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Why Does My Dog Steal My Blanket? 5 Reasons & How to Stop It

Kristin Hitchcock

By Kristin Hitchcock

chihuahua with blanket

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Reviewed & Fact-Checked By

Dr. Paola Cuevas

MVZ (Veterinarian)

The information is current and up-to-date in accordance with the latest veterinarian research.

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Typically, dogs are known to steal food and items they think are edible. However, there are some dogs that steal other items, such as blankets. The reason behind this behavior varies, but it isn’t as uncommon as you might think. There are several dogs that behave like this, so you aren’t alone.

Luckily, figuring out the why can help you put a stop to this behavior, which is probably easier than you’d think. You can read about the possible reasons below and then consider your dog’s behavior to determine what’s motivating them.
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The 5 Reasons a Dog Steals Your Blanket

1. As a Chew Toy

Some dogs just like to chew. While it is most common in puppies, many older dogs chew consistently as well, especially if they are bored. In all of these cases, your dog might like the texture of the blanket since it is very soft and plushy. Some dogs simply like chewing on blankets since it’s similar to chewing on stuffed toys.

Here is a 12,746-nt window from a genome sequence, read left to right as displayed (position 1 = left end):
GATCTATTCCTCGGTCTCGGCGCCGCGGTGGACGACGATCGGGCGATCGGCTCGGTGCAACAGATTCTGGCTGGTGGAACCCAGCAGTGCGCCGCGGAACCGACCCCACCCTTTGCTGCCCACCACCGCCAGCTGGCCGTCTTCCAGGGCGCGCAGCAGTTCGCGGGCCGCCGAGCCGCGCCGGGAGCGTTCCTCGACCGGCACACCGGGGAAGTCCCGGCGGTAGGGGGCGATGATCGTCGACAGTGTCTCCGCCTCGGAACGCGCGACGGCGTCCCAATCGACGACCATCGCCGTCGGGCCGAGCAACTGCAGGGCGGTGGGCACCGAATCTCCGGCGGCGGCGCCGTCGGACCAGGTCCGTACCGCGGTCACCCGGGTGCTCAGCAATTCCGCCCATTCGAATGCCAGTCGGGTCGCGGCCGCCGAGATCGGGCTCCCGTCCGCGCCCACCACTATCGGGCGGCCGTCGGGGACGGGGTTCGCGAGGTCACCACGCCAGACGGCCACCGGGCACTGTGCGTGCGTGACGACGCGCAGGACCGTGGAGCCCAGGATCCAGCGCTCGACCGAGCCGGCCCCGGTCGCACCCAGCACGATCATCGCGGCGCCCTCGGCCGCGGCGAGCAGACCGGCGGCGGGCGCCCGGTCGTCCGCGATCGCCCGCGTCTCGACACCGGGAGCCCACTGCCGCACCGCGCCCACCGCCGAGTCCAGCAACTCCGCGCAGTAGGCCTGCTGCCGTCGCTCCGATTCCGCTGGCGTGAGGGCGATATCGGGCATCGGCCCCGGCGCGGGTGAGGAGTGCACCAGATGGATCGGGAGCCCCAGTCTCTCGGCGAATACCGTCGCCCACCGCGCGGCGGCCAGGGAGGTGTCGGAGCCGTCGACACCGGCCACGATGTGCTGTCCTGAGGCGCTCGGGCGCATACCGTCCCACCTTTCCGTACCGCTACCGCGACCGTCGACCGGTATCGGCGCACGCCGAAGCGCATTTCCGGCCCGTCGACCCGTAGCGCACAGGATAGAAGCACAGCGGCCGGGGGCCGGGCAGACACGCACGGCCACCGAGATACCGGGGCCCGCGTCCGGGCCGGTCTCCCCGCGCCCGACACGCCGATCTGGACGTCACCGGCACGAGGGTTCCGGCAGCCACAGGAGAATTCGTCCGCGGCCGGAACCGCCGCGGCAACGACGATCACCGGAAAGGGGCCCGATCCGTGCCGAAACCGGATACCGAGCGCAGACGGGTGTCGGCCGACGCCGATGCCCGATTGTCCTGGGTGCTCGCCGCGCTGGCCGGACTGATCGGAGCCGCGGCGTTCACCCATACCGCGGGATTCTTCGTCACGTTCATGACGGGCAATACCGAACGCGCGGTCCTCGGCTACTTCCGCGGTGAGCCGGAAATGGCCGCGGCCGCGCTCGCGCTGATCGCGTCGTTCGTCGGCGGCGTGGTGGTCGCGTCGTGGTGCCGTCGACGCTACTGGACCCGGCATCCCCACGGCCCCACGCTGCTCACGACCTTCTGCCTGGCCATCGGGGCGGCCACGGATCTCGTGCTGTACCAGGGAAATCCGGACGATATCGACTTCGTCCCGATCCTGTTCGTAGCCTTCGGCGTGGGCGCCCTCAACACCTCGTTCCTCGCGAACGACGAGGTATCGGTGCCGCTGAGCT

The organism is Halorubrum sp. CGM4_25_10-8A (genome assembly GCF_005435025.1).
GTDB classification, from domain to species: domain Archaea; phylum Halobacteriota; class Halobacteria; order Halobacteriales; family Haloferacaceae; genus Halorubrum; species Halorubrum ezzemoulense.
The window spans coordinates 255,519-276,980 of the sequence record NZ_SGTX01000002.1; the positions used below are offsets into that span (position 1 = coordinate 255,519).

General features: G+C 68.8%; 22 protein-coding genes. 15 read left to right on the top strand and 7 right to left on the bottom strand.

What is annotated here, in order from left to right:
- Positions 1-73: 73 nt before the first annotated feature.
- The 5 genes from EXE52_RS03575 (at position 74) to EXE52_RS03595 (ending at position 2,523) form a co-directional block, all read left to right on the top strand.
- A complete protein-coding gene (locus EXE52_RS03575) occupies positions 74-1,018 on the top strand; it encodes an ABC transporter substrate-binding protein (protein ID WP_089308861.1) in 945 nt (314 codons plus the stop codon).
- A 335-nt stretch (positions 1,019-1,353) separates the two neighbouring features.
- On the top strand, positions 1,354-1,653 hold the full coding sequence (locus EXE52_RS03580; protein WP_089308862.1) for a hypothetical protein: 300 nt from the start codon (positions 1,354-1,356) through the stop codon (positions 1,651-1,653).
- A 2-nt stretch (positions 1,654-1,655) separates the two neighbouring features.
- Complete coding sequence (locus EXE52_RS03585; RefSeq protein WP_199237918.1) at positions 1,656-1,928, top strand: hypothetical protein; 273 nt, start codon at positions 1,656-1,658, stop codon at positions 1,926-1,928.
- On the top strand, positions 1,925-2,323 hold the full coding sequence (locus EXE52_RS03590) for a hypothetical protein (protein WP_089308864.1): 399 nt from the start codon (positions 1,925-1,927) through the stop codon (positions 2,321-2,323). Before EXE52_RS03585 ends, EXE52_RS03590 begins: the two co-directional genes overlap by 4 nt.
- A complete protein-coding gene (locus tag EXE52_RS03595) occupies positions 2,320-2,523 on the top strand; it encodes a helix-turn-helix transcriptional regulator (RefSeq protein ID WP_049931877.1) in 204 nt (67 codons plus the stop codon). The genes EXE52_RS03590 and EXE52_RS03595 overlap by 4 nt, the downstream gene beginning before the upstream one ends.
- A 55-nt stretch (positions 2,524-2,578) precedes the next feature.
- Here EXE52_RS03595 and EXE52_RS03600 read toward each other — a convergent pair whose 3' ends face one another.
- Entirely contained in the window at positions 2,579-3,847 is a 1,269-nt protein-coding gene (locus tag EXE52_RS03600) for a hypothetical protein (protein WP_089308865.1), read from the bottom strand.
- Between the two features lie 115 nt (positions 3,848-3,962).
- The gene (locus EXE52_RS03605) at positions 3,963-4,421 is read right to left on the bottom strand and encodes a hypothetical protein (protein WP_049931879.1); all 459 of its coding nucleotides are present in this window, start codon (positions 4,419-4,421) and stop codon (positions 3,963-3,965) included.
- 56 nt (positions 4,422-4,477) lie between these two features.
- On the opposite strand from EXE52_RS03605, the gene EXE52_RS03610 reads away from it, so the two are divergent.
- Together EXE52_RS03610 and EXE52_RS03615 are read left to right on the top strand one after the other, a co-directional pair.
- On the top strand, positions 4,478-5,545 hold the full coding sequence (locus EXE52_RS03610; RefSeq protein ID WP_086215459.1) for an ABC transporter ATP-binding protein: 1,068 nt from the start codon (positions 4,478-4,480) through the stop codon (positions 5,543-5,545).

If your dog tries to chew on the blanket after they’ve stolen it (or you have a few holes in the blanket already), that is likely the cause. Pay attention to what your dog does after they already get the blanket.

dog with blanket
Photo Credit: Zazu70, Pixabay

2. It’s a Game

If you chase your dog around the house after they grab the blanket, they may be using it as a game. Dogs are pretty smart. If they realize that they get to play after taking the blanket, they’ll likely start taking it more!

Of course, this is the last thing you want, but you don’t want your dog to destroy the blanket. Luckily, this is also one of the easier behaviors to correct, which we will discuss a little further down.

3. Attention

Even if you aren’t chasing your dog, if you’re giving your dog any type of attention when they steal the blanket, they may learn to get attention through their thievery. Dogs will try to get attention in all sorts of ways, including by doing things that they aren’t supposed to do.

Some dogs are more drawn to attention than others. So, if your dog belongs to a more social breed, this behavior is more likely to occur.

dog wrapped in a red blanket
Photo Credit: Mylene2401, Pixabay

4. Boredom

In more intelligent dogs and puppies, boredom is a big driver of behavior. Often, dogs will attempt to find something to do if you don’t provide them with a suitable activity. In many cases, it is something naughty that you don’t want them to do, like stealing your blanket.

Dogs that steal blankets for this reason will likely tire of it quickly since they didn’t have a reason to steal it, to begin with. Dogs may also attempt to get you to chase them, though they really are just bored—not necessarily in the mood to play.

5. It Smells Like You!

Your scent is one of your dog’s favorite smells. Having a cozy blanket that smells like you can be very soothing for your dog. They can wrap themselves in your smell!


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How to Stop the Behavior